Trainor allegedly became tied up with the ring after becoming indebted to the crime family. The ring then took over his car business, GTS Auto Carriers, and siphoned money from it - which Hoffman likened to a memorable episode of “The Sopranos” during which mobsters force a gambling addict to hand over profits from his sporting goods store until it hits bankruptcy.
“That’s the analogy that works for me. This guy Trainor got involved with the mafia, the mafia got involved in his business, and they really bled the business dry and took advantage of him,” he said.
Under a lucrative deal with Nissan, GTS transported cars from Port Newark to area dealerships. Alberti is accused of creating a company called AMJ Transport, which collected more than $300,000 a year to to lease trucks to GTS, and placed himself and another Genovese associate on the payroll, despite never performing any legitimate work.
Drug Money, Tax Charges
Authorities say another check-cashing company acquired by Pucillo, Florida-based I&T Financial Services, was used to launder and transfer money from drug traffickers.
Money would initially be delivered to Miranda at Tri-State, then wired under a fictitious name to I&T to an account managed by the client, who authorities were unable to identify, Hoffman said.
I&T allegedly took in about $666,000 in laundered money from the scheme, and collected about $22,500 in fees. Hoffman declined to be specific about the type or amount of drugs the ring may have helped conceal, citing an ongoing investigation.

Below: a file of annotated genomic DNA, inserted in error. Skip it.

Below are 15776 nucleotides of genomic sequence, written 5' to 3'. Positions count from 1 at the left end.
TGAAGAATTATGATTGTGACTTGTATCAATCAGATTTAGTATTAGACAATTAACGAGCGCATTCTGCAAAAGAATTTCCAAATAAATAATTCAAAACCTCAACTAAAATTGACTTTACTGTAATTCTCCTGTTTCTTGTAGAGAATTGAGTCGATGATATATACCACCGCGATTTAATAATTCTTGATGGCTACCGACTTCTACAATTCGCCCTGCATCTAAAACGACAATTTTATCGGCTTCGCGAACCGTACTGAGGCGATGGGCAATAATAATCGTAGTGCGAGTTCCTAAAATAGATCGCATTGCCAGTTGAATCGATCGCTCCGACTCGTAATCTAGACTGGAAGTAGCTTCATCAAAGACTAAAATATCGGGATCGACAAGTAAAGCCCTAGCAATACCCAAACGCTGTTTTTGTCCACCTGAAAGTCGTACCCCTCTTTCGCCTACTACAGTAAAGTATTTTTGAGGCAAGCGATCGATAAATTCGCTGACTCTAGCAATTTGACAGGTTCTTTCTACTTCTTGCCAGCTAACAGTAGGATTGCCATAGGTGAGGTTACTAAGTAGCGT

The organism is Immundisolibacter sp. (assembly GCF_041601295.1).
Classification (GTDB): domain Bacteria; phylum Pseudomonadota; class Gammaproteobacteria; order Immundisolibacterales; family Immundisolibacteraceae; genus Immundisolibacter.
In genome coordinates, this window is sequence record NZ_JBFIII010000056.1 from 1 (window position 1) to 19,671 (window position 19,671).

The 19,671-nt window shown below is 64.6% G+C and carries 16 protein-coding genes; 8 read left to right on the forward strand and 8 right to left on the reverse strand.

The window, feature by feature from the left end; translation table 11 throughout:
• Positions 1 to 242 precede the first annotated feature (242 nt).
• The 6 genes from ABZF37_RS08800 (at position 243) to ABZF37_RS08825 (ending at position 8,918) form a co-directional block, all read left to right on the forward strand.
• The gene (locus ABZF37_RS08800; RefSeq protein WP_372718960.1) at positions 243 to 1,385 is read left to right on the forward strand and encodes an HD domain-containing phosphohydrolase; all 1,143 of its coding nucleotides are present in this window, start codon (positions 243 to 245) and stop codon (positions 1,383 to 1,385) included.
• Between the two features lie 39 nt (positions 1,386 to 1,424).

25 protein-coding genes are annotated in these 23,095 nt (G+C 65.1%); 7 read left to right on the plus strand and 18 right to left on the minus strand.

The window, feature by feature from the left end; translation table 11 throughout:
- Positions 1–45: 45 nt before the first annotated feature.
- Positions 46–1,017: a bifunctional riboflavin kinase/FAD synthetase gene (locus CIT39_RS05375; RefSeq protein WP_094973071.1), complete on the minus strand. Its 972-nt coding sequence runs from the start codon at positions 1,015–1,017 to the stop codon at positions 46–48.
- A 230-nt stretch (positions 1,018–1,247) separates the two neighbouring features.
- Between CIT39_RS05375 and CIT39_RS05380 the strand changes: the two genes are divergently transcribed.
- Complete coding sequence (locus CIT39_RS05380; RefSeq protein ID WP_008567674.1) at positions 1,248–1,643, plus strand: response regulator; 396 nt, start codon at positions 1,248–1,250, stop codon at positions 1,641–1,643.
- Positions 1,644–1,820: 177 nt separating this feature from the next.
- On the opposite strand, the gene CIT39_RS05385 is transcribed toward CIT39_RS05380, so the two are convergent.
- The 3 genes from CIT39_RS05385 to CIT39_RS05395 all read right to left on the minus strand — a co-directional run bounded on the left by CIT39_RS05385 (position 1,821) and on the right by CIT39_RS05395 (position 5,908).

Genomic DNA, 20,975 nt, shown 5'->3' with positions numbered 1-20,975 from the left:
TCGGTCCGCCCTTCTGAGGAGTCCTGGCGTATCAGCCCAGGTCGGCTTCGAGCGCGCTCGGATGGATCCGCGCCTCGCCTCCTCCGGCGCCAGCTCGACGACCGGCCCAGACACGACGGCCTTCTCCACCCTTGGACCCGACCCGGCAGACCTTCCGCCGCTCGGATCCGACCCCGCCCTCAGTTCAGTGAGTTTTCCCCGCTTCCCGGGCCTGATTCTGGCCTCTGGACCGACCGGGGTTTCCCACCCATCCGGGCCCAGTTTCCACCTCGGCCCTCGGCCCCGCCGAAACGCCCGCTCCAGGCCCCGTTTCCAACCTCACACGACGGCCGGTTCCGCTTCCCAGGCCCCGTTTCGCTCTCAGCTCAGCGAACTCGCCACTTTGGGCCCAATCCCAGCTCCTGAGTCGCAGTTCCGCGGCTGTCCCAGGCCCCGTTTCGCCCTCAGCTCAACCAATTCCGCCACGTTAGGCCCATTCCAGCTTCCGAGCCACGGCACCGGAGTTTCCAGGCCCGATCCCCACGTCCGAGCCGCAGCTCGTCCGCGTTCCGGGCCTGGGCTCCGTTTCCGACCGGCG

Tuzzo, Alberti, Pucillo, Spagnola, Rodriguez, Coppola, Rodrigues and Trainor are all facing charges including first-degree racketeering and money laundering, each of which could land them in jail for up to 20 years.
Alberti, Trainor, Rodrigues and Rodriguez are also facing tax-related charges for their illegal activity related to the check-cashing businesses and other endeavors.
Hoffman said the cases will be tried out of State Superior Court in Morris County.
A full list of the defendants and charges:
∙ Charles “Chuckie” Tuzzo, 80, Bayside, N.Y. – first-degree racketeering, first-degree money laundering, conspiracy, criminal usury and promoting gambling Vito Alberti
∙ Vito Alberti, 55, New Providence – first-degree racketeering, first-degree money laundering, conspiracy, criminal usury, promoting gambling and filing a fraudulent tax return
∙ Domenick Pucillo, 56, Florham Park – first-degree racketeering, first-degree money laundering, conspiracy, criminal usury, possession of usurious loan records, operating an unlicensed check-cashing facility
∙ Robert “Bobby Spags” Spagnola, 67, Morganville – first-degree racketeering, first-degree money laundering, conspiracy, criminal usury, possession of usurious loan records
∙ Manuel Rodriguez, 49, Chatham – first-degree racketeering, first-degree money laundering, conspiracy, operating an unlicensed check-cashing facility, filing a fraudulent tax return, failure to file a tax return
∙ Vincent P. Coppola, 37, Union – first-degree racketeering, first-degree money laundering, conspiracy, promoting gambling
∙ Abel J. Rodrigues, 52, Bridgewater – first-degree racketeering, first-degree money laundering, conspiracy, operating an unlicensed check-cashing facility, filing a fraudulent tax return
∙ John W. Trainor, 42, Brick – first-degree racketeering, first-degree money laundering, conspiracy, promoting gambling, forgery, failure to file a tax return
∙ Jerry J. Albanese, 47, Scotch Plains – first-degree money laundering, conspiracy, promoting gambling
∙ Flor Miranda, 40, Newark – first-degree money laundering, conspiracy, criminal usury, possession of usurious loan records
∙ Jennifer Mann, 30, Bayonne – first-degree money laundering, conspiracy, operating an unlicensed check-cashing facility, issuing a false financial statement, forgery